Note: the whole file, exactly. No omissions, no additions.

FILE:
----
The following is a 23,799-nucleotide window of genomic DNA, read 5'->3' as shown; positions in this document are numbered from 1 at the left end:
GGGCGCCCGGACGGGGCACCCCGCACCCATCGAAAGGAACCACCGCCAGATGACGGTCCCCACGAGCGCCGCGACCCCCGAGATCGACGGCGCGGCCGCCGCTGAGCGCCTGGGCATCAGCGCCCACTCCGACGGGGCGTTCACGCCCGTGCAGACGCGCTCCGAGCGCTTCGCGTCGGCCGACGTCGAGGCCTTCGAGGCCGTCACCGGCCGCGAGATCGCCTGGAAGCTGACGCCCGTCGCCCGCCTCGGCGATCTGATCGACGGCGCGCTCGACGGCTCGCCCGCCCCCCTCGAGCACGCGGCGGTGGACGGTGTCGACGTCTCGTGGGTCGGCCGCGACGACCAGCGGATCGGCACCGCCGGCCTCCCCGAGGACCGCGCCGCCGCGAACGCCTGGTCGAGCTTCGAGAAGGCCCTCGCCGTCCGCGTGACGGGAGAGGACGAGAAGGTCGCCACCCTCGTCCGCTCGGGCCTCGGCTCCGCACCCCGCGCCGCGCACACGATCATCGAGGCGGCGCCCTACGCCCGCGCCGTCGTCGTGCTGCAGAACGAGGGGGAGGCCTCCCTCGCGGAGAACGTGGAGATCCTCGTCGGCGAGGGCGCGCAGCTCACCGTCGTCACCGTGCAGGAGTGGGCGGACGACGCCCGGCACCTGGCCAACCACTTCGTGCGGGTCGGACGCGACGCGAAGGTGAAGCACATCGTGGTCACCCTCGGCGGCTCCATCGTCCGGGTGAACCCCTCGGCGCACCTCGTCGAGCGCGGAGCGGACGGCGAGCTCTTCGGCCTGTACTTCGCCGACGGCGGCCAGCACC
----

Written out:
The following is a 23,799-nucleotide window of genomic DNA, read 5'->3' as shown; positions in this document are numbered from 1 at the left end:
GGGCGCCCGGACGGGGCACCCCGCACCCATCGAAAGGAACCACCGCCAGATGACGGTCCCCACGAGCGCCGCGACCCCCGAGATCGACGGCGCGGCCGCCGCTGAGCGCCTGGGCATCAGCGCCCACTCCGACGGGGCGTTCACGCCCGTGCAGACGCGCTCCGAGCGCTTCGCGTCGGCCGACGTCGAGGCCTTCGAGGCCGTCACCGGCCGCGAGATCGCCTGGAAGCTGACGCCCGTCGCCCGCCTCGGCGATCTGATCGACGGCGCGCTCGACGGCTCGCCCGCCCCCCTCGAGCACGCGGCGGTGGACGGTGTCGACGTCTCGTGGGTCGGCCGCGACGACCAGCGGATCGGCACCGCCGGCCTCCCCGAGGACCGCGCCGCCGCGAACGCCTGGTCGAGCTTCGAGAAGGCCCTCGCCGTCCGCGTGACGGGAGAGGACGAGAAGGTCGCCACCCTCGTCCGCTCGGGCCTCGGCTCCGCACCCCGCGCCGCGCACACGATCATCGAGGCGGCGCCCTACGCCCGCGCCGTCGTCGTGCTGCAGAACGAGGGGGAGGCCTCCCTCGCGGAGAACGTGGAGATCCTCGTCGGCGAGGGCGCGCAGCTCACCGTCGTCACCGTGCAGGAGTGGGCGGACGACGCCCGGCACCTGGCCAACCACTTCGTGCGGGTCGGACGCGACGCGAAGGTGAAGCACATCGTGGTCACCCTCGGCGGCTCCATCGTCCGGGTGAACCCCTCGGCGCACCTCGTCGAGCGCGGAGCGGACGGCGAGCTCTTCGGCCTGTACTTCGCCGACGGCGGCCAGCACC